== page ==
The HHS guidance has several stipulations for if and when health providers would be required to make a notification. The primary trigger would be if the electronic protected health information (ePHI) is not protected in accordance with HHS regulations or if the ePHI is properly encrypted making it impervious to a criminal enterprise.
However, if neither of these thresholds are met than the affected organization would have to notify HHS if a ransomware incident takes place. This differs from the current standard which only required healthcare providers report incidents in which the personal information of more than 500 people was compromised through a data breach. A ransomware attack did not fall under these guidelines.
One example provided by HHS states, “if a laptop encrypted with a full disk encryption solution in a manner consistent with HHS guidance is properly shut down and powered off and then lost or stolen, the data on the laptop would be unreadable, unusable and indecipherable to anyone other than the authenticated user. Because the PHI on the laptop is not “unsecured PHI”, a covered entity or business associate need not perform a risk assessment to determine a low probability of compromise or provide breach notification.”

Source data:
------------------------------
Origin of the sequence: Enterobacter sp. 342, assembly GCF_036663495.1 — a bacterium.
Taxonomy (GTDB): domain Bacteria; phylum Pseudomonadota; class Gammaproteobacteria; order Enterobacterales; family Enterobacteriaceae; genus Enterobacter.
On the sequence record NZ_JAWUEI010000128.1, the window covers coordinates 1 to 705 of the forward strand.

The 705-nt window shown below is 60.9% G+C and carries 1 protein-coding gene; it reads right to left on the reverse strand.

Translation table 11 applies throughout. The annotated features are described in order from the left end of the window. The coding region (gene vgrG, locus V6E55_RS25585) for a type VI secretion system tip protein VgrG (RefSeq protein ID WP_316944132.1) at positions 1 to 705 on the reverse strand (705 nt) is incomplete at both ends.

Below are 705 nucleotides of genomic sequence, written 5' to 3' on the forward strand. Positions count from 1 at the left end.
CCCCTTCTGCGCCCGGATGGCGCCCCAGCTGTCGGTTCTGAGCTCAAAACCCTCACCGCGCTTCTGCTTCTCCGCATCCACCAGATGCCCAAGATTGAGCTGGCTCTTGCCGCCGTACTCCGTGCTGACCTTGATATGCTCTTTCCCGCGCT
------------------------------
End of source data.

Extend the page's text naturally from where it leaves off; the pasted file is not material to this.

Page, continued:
Rep. Ted Lieu (D-Calif.) said he was happy with HHS' stance. Lieu and Rep. Will Hurd (R-Texas) had sent a letter in late June to HHS urging it to develop ransomware guidelines.
“I am pleased the Department of Health and Human Services has responded to the concerns outlined in our letter and issued guidance making clear that most ransomware and malware attacks should be considered a breach under the HITECH (Health Information Technology for Economic and Clinical Health) law,” Lieu said in a statement.
Lieu added that is is just the first step. The authority granted to HHS, Health Insurance
Portability and Accountability Act (HIPPA) and HITECH address privacy concerns, but statutory changes may be needed to “to enable HHS and the industry to better collaborate and respond,” he said.
The HHS guidance stated that entities that comply with HIPAA security rules will be more secure from ransomware and other cyberattacks as they require the implementation of cybersecurity measures, conducting a risk analysis to identify threats and vulnerabilities and taking measures to remediate those risks.
HHS did not respond to an SCMagazine.com request for additional information.